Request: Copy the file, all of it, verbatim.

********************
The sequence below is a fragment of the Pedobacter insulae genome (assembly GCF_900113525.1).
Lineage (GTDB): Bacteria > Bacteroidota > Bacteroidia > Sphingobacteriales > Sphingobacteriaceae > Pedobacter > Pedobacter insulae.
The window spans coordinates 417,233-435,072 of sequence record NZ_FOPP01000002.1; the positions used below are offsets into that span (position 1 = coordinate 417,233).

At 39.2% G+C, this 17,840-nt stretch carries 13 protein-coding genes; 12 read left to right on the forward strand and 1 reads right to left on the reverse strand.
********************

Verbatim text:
The sequence below is a fragment of the Pedobacter insulae genome (assembly GCF_900113525.1).
Lineage (GTDB): Bacteria > Bacteroidota > Bacteroidia > Sphingobacteriales > Sphingobacteriaceae > Pedobacter > Pedobacter insulae.
The window spans coordinates 417,233-435,072 of sequence record NZ_FOPP01000002.1; the positions used below are offsets into that span (position 1 = coordinate 417,233).

At 39.2% G+C, this 17,840-nt stretch carries 13 protein-coding genes; 12 read left to right on the forward strand and 1 reads right to left on the reverse strand.